Yesterday brought a tiny victory to consumers on something that’s mostly ended in the U.S. for some years. The Ontario Superior Court approved a settlement with TD Bank for not fully disclosing that an NSF for one item triggers two NSF charges.
The lead plaintiff in the class-action lawsuit, Tyler Dufault, was 45 cents short on an auto payment from his account. As a result, the item bounced (NSF). But creditors have the ability to re-try/re-process it a second time. Thus, the TD charged two NSF fees of $48 each. Bottom line: 45 cents short in his account triggered $96 in NSF charges.
The class-action lawsuit related to improper (or no) full disclosure to customers that two NSF fees can be triggered. Of course (surprise!) the TD did not admit to anything but settled the class-action suit for $15.9 million. That’s like you and me paying a nickel as TD had annual revenues of $75 billion last year! Lawsuits against all other major banks are ongoing.
If you are one of the 105,000 people caught in this by the TD between February 2, 2019 and November 27, 2023 the settlement will be $88. If it’s happened at one of the other banks, stay tuned for their likely settlements.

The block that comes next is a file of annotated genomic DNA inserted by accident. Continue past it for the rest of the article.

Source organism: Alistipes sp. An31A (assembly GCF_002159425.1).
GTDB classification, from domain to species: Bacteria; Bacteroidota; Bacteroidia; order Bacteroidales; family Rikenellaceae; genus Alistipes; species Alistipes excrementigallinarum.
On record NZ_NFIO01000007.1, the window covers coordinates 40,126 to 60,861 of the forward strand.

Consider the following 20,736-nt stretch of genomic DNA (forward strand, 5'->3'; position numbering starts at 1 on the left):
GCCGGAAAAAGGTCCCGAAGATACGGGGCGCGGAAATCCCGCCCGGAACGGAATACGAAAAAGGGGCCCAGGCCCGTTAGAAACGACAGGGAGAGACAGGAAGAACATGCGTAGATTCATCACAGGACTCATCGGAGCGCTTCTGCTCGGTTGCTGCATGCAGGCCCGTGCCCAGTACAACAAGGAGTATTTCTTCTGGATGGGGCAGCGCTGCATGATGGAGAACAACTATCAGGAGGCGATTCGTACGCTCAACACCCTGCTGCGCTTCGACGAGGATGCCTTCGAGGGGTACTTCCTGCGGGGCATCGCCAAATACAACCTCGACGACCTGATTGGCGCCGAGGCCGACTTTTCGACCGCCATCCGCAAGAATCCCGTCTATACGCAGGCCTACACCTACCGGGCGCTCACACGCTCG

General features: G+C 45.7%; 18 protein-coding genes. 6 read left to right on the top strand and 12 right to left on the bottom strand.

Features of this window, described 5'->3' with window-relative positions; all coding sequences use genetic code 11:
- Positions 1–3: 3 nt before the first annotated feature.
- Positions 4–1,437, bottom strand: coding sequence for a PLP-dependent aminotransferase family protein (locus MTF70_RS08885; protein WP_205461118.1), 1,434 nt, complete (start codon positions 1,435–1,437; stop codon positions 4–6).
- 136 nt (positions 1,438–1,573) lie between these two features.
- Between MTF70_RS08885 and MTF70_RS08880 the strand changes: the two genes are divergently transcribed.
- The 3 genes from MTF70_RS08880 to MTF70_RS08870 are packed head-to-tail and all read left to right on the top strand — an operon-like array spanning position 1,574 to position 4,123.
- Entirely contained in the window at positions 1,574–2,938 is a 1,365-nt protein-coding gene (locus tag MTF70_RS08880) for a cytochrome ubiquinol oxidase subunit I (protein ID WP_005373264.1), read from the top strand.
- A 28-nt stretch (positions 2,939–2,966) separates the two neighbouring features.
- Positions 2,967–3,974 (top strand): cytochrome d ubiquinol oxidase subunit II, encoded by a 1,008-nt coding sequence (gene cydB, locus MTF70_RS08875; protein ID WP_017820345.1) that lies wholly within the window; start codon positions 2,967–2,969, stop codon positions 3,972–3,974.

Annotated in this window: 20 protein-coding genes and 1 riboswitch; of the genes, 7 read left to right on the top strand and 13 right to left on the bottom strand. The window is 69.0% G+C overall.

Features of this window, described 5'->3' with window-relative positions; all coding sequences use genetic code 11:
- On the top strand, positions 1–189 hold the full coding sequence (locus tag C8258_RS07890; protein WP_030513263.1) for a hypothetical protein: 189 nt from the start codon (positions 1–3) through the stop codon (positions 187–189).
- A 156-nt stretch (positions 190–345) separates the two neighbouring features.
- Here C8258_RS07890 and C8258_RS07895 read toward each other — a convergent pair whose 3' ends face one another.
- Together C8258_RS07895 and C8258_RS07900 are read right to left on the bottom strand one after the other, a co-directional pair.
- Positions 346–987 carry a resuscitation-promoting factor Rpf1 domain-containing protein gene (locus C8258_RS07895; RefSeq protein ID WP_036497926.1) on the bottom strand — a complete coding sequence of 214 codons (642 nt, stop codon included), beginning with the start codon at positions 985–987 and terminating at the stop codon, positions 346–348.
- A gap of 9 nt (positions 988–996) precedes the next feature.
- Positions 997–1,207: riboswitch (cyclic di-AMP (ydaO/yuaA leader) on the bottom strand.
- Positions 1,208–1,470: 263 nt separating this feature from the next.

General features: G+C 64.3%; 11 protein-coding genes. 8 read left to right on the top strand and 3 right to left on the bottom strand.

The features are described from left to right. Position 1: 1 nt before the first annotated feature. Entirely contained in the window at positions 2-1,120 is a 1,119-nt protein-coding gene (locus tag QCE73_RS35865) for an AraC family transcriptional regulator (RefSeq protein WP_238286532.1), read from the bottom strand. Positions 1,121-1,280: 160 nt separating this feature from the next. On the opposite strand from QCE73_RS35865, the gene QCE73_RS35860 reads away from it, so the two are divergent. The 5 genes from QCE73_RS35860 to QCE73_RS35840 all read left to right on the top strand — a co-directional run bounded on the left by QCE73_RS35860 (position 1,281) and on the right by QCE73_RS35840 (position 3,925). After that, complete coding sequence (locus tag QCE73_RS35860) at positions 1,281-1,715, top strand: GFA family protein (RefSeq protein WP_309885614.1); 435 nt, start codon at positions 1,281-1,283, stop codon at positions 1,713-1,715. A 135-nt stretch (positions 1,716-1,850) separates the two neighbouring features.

According to the Consumer Financial Protection Bureau in the U.S. the average cost of processing an NSF cheque is less than one-half of a penny ($0.005), since it’s entirely automated. Yes, this is one of the predatory charges of banks in general until the Federal Government steps in as they did in the U.S. No – getting an overdraft is a very bad idea with the staggering rates and fees.
Ironically, both the TD and BMO in the U.S. do not charge NSF fees to their southern customers. But here…well…if they can – they will. Will any of the banks change their policies? Not hard to guess that that’s a firm NO. They’ll add two lines to their five to 10 page account disclosure and carry on double charging. Sick, sad but true.